Monday, 15 October 2012

Ireland's Past & its Ruins

My quest for learning more about Ireland, its history & it's rich culture, has me scouring the internet on a regular basis for reading material.

Over a year ago now, I stumble across a wonderful blog which I've been following ever  since.  I'd like to promote & share it with you.   The author goes by the name of 'Castlehunter' & his blog is worthy of reading if you are at all interested, as I am, in the history behind the hundreds of abandoned castles lying in ruins around Ireland.
Castlehunter's blog  is aptly titled "Ireland in Ruins" & is, in his own words, "A guide to the best and sometimes off the beaten track historical ruins around Ireland".  
Like Tarquin Blake, mentioned in my previous blog, who is recording the history of Ireland's 'Abandoned Mansions', here Castlehunter is photographing & documenting the history of Ireland's Ruined & Abandoned Castles. 

Over 100 Castles have so far been explored & photographed for the blog, along with well documented history & stories for each.

If you look closely on the 'Ireland in Ruins' blog site, you'll find a link to another of the author's blogs, 'titled "Ireland in History Day by Day".    This blog he says is "dedicated to establishing an online database of day by day entries of important events in Irish History..." which he is endeavouring to post "...on the historical date they actually happened".   And again, it is a blog chocked full of lessons for those of us, who know little about Ireland's rich & turbulent past.

Now I don't know the author of these blogs at all except, [because he's said so on his blog], that he is from Dublin & has a BA in History & Geography(Hons) and an MA in Modern Irish History(Hons) from the National University of Ireland in Maynooth, Co. Kildare.   It appears to me, he is well qualified to teach us a thing or two about Irish History.

So, head along & follow these blogs if you're as enthralled as I am with Ireland's Past & its Ruins.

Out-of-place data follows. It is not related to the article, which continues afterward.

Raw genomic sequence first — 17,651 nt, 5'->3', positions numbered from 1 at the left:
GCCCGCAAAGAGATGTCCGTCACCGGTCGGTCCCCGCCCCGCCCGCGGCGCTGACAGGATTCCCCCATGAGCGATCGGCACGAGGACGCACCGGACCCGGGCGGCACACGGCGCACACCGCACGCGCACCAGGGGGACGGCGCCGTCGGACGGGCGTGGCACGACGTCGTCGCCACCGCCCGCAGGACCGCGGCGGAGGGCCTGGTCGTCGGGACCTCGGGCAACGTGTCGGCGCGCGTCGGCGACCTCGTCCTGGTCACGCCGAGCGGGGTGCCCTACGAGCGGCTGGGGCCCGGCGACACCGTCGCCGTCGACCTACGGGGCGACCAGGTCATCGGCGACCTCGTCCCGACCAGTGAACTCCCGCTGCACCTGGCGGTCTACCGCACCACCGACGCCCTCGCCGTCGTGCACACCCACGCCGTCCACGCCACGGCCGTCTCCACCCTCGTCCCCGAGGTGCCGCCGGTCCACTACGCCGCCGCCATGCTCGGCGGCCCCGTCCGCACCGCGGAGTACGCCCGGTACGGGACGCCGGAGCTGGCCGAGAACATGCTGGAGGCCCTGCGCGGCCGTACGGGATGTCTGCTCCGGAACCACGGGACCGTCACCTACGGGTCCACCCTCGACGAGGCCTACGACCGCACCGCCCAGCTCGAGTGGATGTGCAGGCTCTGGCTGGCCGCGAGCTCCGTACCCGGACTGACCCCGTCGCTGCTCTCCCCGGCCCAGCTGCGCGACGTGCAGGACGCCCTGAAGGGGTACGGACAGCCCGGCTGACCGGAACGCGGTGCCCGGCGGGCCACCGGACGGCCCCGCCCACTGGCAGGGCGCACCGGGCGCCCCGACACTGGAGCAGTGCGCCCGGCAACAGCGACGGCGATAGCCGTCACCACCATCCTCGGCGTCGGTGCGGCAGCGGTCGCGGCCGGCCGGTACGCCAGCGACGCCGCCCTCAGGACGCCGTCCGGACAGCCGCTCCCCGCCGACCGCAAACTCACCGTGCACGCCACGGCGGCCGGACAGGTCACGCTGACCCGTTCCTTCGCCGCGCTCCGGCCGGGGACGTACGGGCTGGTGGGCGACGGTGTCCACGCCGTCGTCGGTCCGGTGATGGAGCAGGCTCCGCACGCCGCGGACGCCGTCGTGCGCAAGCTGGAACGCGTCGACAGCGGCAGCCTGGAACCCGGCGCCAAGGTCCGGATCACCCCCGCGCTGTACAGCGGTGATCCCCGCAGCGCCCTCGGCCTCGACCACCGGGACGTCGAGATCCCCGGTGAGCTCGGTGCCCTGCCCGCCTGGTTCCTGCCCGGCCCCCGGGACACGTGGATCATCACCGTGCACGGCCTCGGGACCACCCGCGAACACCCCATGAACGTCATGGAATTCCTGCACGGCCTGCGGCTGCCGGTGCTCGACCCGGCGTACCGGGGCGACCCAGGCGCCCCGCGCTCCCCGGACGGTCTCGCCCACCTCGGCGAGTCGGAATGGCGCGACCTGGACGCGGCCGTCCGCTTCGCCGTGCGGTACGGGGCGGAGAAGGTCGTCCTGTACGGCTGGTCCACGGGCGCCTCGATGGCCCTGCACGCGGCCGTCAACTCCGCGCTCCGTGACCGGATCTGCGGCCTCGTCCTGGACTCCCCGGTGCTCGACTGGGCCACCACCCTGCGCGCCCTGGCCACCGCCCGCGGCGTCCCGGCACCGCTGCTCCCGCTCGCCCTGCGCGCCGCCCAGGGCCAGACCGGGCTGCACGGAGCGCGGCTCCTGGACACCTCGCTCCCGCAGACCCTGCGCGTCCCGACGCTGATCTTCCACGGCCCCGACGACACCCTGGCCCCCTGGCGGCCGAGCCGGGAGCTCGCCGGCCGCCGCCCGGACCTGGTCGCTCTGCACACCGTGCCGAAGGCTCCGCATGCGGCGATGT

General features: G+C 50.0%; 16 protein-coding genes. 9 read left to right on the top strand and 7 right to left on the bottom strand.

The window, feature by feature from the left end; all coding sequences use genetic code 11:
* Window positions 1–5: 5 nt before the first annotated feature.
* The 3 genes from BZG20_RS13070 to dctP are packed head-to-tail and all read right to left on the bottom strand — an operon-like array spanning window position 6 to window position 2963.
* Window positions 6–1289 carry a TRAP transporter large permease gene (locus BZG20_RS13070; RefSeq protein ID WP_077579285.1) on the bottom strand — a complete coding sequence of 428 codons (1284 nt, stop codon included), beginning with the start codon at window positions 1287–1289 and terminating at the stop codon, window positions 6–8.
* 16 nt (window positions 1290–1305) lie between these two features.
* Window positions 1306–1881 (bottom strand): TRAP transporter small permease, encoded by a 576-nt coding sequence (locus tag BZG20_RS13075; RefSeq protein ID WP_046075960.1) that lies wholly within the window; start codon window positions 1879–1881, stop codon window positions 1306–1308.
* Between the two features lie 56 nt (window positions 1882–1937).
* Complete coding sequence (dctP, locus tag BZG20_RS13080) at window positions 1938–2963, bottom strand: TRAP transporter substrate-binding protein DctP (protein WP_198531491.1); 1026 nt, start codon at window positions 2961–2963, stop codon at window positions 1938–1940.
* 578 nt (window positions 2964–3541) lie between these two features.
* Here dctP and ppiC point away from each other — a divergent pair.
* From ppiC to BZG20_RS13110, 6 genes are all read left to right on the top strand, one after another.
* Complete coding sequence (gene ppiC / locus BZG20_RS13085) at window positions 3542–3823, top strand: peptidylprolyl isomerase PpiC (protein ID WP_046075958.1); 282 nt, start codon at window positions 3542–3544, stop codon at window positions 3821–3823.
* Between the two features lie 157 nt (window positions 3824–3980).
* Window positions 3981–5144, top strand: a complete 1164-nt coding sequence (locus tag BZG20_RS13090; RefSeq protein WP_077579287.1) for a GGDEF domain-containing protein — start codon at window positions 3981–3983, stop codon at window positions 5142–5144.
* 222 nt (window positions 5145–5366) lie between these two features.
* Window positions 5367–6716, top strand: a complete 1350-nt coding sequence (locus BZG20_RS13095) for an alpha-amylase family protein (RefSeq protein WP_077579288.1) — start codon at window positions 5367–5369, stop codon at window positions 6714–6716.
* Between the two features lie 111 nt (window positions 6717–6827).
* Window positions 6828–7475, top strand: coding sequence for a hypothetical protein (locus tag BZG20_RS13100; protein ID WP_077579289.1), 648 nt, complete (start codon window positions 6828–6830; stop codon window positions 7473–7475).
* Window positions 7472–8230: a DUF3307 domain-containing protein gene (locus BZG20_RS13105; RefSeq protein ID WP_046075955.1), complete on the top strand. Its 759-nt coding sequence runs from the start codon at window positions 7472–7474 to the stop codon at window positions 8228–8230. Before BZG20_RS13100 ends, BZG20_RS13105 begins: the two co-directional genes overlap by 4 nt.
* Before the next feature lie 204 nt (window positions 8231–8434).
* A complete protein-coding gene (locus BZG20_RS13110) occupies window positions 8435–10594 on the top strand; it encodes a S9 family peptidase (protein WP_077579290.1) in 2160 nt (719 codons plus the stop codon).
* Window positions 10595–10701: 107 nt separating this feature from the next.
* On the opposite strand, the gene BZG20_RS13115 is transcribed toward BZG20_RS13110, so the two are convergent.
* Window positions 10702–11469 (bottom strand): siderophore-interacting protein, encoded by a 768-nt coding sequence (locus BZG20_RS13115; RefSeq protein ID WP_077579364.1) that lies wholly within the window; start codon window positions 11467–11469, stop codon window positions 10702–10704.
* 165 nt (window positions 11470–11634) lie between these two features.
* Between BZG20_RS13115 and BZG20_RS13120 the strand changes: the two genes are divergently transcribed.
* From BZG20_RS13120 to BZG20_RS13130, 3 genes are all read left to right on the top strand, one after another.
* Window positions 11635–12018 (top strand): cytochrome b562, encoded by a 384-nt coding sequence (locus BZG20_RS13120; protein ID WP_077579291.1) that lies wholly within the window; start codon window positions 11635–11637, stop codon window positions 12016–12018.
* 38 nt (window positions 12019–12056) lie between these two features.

Wednesday, 3 October 2012

Peeking into the Abandoned Mansions of Ireland

It's been a while since my fabulous trip to Ireland came to an end & along with it, my Blog.  I did intend to leave it there, but six months on, I've not been able to get Ireland out of my head.

Recently, I came upon a wonderful website by Tarquin Blake, Abandoned Ireland which I wanted to share.  Tarquin is an "Architectural explorer, photographer & historian" with a passion for unlocking the mysteries of the many abandoned mansions which lie decaying, in fields all over Ireland.

As you take the virtual photographic tours found on his website, of the buildings he has explored over recent years, you get a remarkable glimpse of how the priviledged classes lived & how now, sadly, these once beautiful country mansions have crumbled. 

RTE Nationwide interviewed Tarquin Blake & this clip below of that documentary, gives us some insight into Tarquin's passion & the important task he has undertaken to preserve the history of these decaying structures.

Abandoned Mansions of Ireland
Many of the mansions Tarquin has photographed for his website are those that we stopped to admire during our road trip around Ireland in March of this year.  All of course, were on private property & too dangerous to enter.  The photos I have of these hauntingly majestic mansions. are of their exteriors, which left me wondering what lay on the inside.  Tarquin's virtual tours, which can be accessed on his website, give us the opportunity to walk through the interiors of these Abandoned Mansions as well.
One such mansion we visited, which I mentioned in my blog post "Galloping on to Galway", was the gloriously foreboding Tyrone House. 
Tyrone House, Co. Galway
Tarquin Blake's remarkable virtual tour of the interior of this once stately home, now allows me to venture inside & take a look.
Another mansion that had mesmorised me, was Menlo Castle in Galway City, not that far from the small settlement of Tyrone, which I blogged about in my post "The Call of the Claddagh".
Menlo Castle
And again, I was lucky to find that Tarquin had given us a look inside this beautiful ruin as well.
So a big thank you to Tarquin Blake, for opening our eyes to the grandeur of these once magnificient mansions of Ireland.